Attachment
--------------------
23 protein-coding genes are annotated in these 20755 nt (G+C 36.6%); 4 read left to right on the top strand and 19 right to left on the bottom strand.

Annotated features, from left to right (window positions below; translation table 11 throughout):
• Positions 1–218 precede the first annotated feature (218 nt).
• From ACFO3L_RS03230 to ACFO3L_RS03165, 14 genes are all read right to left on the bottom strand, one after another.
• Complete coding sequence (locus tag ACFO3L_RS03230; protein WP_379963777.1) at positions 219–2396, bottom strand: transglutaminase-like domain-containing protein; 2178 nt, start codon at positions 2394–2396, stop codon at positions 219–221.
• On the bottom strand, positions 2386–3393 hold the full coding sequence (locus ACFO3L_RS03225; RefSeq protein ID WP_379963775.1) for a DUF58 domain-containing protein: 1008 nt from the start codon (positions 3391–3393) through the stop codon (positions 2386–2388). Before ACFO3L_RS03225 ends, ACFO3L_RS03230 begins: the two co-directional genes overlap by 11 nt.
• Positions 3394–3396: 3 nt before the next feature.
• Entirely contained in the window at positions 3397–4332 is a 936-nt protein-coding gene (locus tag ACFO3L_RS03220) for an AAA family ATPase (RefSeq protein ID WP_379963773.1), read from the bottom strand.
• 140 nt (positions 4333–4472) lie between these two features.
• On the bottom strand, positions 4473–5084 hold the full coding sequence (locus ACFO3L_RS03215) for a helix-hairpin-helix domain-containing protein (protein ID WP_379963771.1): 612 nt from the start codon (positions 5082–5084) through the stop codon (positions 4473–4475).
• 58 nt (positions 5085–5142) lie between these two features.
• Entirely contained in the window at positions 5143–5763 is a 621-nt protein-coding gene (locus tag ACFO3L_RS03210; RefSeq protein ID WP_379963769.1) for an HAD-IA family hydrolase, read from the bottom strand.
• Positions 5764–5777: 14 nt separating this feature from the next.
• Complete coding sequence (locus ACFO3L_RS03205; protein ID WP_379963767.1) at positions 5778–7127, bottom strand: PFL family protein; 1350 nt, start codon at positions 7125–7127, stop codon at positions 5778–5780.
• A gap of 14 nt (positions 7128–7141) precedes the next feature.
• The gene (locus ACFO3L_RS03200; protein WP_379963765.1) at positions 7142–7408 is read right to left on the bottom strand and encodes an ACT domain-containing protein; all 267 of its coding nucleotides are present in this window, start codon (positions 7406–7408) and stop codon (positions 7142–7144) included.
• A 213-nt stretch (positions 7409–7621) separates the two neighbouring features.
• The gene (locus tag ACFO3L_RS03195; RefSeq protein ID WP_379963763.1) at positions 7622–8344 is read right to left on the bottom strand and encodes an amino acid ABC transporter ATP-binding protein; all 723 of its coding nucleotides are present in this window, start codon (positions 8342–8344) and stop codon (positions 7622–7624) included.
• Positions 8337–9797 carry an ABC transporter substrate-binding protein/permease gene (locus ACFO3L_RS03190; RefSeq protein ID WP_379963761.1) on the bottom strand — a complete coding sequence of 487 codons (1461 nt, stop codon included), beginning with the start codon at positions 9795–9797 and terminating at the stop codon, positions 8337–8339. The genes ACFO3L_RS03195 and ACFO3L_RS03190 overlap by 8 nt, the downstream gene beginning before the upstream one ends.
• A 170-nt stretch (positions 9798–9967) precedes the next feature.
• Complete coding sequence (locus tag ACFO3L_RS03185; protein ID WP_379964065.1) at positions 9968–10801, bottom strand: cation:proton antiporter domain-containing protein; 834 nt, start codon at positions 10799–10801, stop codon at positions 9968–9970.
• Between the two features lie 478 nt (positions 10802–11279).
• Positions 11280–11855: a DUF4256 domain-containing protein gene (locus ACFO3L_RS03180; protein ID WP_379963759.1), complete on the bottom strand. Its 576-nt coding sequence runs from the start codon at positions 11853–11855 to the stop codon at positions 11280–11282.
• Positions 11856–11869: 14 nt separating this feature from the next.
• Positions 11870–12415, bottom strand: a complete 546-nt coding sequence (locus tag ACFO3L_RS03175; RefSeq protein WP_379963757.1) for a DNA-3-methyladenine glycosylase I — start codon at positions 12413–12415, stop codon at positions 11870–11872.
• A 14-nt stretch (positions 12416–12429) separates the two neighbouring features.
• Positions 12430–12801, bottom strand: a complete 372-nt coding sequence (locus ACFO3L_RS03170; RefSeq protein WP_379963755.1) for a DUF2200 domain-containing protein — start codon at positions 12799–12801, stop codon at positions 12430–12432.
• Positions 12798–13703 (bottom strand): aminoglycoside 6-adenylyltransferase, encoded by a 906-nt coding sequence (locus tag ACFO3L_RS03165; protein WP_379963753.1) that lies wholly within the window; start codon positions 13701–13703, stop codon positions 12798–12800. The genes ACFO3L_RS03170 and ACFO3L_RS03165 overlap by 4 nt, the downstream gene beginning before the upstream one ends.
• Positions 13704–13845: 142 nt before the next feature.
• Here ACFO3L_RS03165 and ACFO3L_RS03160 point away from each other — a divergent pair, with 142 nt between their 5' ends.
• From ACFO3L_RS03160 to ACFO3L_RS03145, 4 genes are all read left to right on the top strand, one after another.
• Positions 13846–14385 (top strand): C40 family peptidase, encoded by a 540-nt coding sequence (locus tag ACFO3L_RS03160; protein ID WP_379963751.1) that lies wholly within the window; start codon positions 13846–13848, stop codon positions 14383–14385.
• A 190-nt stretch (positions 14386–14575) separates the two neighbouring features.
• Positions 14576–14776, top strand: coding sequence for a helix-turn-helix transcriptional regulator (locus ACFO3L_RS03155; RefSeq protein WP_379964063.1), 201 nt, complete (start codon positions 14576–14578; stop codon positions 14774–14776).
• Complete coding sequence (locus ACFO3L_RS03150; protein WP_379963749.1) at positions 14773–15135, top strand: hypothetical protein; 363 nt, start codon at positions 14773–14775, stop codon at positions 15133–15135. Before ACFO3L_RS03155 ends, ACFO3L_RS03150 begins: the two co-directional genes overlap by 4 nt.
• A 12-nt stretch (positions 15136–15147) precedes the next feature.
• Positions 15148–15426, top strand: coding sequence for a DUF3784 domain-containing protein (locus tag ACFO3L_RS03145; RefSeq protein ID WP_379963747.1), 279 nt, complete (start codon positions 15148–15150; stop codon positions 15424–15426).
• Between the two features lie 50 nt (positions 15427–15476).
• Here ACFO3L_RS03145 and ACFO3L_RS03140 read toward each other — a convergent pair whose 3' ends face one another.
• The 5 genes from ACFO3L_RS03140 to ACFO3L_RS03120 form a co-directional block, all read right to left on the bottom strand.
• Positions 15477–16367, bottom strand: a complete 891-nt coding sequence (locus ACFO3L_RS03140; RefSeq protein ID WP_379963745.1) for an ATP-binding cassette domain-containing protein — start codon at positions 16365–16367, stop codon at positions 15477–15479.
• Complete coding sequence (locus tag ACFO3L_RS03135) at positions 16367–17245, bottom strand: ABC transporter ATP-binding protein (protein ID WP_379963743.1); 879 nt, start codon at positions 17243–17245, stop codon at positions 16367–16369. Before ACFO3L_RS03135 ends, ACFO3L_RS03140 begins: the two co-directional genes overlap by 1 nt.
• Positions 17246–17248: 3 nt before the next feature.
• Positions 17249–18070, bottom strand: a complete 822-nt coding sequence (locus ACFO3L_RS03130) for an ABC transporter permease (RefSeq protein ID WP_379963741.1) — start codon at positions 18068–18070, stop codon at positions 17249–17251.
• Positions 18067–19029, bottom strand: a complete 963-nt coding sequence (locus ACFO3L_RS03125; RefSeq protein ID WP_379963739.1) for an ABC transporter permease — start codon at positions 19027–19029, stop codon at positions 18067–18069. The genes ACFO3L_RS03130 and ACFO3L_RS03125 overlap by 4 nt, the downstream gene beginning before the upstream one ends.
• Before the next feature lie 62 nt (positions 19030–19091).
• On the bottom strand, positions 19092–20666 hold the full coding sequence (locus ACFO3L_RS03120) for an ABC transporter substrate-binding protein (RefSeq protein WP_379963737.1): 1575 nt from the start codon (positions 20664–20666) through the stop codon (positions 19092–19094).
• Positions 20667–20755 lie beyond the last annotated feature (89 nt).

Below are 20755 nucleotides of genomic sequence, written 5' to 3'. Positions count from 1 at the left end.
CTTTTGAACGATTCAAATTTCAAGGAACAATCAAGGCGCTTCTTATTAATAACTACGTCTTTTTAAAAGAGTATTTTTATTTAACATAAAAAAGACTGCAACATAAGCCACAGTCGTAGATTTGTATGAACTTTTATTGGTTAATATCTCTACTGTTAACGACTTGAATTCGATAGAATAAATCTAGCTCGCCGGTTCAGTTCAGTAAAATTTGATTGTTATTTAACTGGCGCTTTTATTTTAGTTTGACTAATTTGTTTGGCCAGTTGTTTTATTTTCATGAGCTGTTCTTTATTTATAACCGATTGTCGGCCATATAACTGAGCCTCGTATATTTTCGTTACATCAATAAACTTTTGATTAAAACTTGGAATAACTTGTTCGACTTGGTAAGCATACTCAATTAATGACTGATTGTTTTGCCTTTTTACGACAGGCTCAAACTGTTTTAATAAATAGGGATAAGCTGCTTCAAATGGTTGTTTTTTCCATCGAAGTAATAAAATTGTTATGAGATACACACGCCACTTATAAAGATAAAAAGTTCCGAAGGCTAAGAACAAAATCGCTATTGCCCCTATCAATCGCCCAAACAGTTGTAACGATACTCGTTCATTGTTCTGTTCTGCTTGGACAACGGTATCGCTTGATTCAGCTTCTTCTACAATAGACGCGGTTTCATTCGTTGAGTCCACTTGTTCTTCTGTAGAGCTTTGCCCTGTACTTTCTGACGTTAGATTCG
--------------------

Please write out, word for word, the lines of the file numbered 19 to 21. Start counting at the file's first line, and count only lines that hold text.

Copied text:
• Positions 8337–9797 carry an ABC transporter substrate-binding protein/permease gene (locus ACFO3L_RS03190; RefSeq protein ID WP_379963761.1) on the bottom strand — a complete coding sequence of 487 codons (1461 nt, stop codon included), beginning with the start codon at positions 9795–9797 and terminating at the stop codon, positions 8337–8339. The genes ACFO3L_RS03195 and ACFO3L_RS03190 overlap by 8 nt, the downstream gene beginning before the upstream one ends.
• A 170-nt stretch (positions 9798–9967) precedes the next feature.
• Complete coding sequence (locus tag ACFO3L_RS03185; protein ID WP_379964065.1) at positions 9968–10801, bottom strand: cation:proton antiporter domain-containing protein; 834 nt, start codon at positions 10799–10801, stop codon at positions 9968–9970.